While Ray Houghton putting the ball in the English net is the abiding memory of the Republic of Ireland’s journey at Euro 88, the role of Scotland’s Gary Mackay shouldn’t be forgotten.

Jack Charlton’s side had completed their qualifying campaign with a 2-0 win at home to Bulgaria in October 1987, a result which put them a point ahead of their visitors, but Bulgaria had one game remaining, at home to Scotland on November 11 and also possessed a better goal difference.

RTÉ broadcast the game in Sofia, and as time ran out it looked as if it was heading for a scoreless draw, which would be enough for Bulgaria to progress to the finals in West Germany.

That was until Mackay’s popped up with an 86th-minute winner to set in train an unforgettable journey.

Now, ahead of a pivotal weekend of rugby, Ireland could once again be looking for a Scot to provide another Mackay moment.

With Scotland having beaten Russia on Wednesday, things are finely poised in Pool A. Joe Schmidt’s side do at least know that a win against Samoa will guarantee a quarter-final spot, even if it is almost certainly the booby prize of a last-eight meeting with New Zealand.

However, if Samoa are seen off with a bonus-point, it will be a case of waiting a day to see how Scotland fare against Japan.

Victory for the Japanese will see them top the group, but if Gregor Townsend’s side come out on top then Ireland should claim top spot, setting up a quarter-final meeting with South Africa. Not that that will be much easier than a New Zealand clash, realistically.

Finding a performance

The problem is that, in the public consciousness, there is little optimism that Ireland could cause an upset against the All Blacks in the way that, say, France seem to be able to put a poor pool stage behind them and then uproot a few trees in the knockout stage.

For Ireland to progress beyond the quarter-final for the first time, there is a feeling that a series of boxes have to be ticked – essentially win the group and be in form just in time for the quarters – in order for things to work out. The idea of pulling a performance out of the bag without first creating a platform for it is seen as fanciful and maybe that is the case until Ireland do break the glass ceiling and make the semi-finals.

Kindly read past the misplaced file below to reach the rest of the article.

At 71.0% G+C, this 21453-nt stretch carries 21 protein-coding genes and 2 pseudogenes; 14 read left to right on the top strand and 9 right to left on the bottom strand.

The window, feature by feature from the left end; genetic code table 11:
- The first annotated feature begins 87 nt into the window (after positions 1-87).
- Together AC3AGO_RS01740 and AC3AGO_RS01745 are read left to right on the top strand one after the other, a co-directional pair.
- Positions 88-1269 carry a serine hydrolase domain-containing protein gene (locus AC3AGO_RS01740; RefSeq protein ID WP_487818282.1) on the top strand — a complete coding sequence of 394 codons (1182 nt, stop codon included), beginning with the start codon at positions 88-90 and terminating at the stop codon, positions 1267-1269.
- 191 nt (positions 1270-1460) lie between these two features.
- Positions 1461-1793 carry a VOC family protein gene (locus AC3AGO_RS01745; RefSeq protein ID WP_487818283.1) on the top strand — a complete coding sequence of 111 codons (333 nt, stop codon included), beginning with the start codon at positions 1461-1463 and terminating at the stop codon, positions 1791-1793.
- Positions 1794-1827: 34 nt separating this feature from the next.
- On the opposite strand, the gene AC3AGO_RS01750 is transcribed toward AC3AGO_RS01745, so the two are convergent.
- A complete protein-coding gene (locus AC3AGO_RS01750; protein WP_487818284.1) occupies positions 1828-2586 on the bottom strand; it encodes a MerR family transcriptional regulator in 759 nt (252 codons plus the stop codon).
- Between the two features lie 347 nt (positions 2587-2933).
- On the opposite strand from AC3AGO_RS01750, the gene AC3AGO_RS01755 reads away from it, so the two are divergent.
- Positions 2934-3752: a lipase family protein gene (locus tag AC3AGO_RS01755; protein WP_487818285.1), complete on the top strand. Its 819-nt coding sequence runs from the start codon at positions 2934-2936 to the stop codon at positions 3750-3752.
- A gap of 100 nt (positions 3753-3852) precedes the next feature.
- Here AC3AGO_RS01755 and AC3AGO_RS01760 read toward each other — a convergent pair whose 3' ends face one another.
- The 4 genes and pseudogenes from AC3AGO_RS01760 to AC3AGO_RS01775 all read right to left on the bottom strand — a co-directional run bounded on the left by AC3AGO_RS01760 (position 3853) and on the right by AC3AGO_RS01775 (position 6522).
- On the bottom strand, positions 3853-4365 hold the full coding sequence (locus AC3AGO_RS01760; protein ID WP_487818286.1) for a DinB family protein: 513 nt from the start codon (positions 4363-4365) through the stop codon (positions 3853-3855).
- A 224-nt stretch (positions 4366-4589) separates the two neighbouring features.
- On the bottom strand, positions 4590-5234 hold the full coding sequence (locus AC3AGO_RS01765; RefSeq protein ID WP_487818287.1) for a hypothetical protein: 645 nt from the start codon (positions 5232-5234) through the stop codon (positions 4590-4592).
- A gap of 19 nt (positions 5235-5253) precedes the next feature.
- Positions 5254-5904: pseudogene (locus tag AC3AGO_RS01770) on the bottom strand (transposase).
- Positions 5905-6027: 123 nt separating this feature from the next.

However, in both the 2011 and 2015 World Cups, Ireland did everything right in coming out on top of their pools only to fall to Wales and Argentina respectively in the quarter-finals.


The problem with such a small field at the top level of international rugby is that it’s hard to judge exactly where you stand. Anything below 10th would be disastrous for a country like Ireland, while to really be in the top two – as opposed to just being ranked first or second – is a massive step.

There’s no disgrace in not being the best, of course, but such is the way of the modern world that you’re either first or nowhere.

We just have to have faith in the team management and players that Samoa will be seen off and then the preparation for the quarter-final, against either of the Southern Hemisphere behemoths, will be as good as it can be. After that, whatever happens, happens. CL

Mageean magic

Someone who is 10th in the world and delighted to be so is Ciara Mageean, who put in a series of impressive runs in the women’s 1500m at the World Athletics Championships in Doha, Qatar.

The Co Down native won over fans thanks to her on-track performances as well as her engaging post-race interviews, pulling out a personal best time of 4:00.15 in the final – just short of breaking the four-minute barrier.

Having previously won European championship medals and competed in an Olympic semi-final, Mageean cited these as her best championships yet. As she put it herself: “For a wee girl from Portaferry, that’s not too bad at all.”

However, her soundbites weren’t limited to humble pronouncements like that, as she also showed herself to be brave enough to put her head above the parapet at a time when doping in athletics is once again a hot topic. Race winner Sifan Hassan of the Netherlands is one athlete who is not above such suspicion, having been coached by Alberto Salazar, who was last week banned for four years by the US Anti-Doping Agency.

While IAAF president Sebastian Coe proffered the view that “athletes talking about externalities are probably not the ones who are going to be walking home with medals”, Mageean wasn’t afraid to take a stand in that regard.

“Not all of us are going to medal,” she said. “It doesn’t mean we’re not as important as the ones standing on the podium. Every one of us is an important voice. I didn’t think that comment was too fair.”

And, while the location of the championships was one which drew criticism, Mageean was able to see the potential positives.

“I’m not complaining about competing here, hopefully this raises a little bit of support for female sport in Qatar.

“I’d love to see this have an impact and hopefully seeing me race on the world stage has had an impact on kids at home as well,” she said.

Noble sentiments and a sign of self-awareness that she was able to see the bigger picture immediately after such a big moment. A perfect role model for those kids she mentions. CL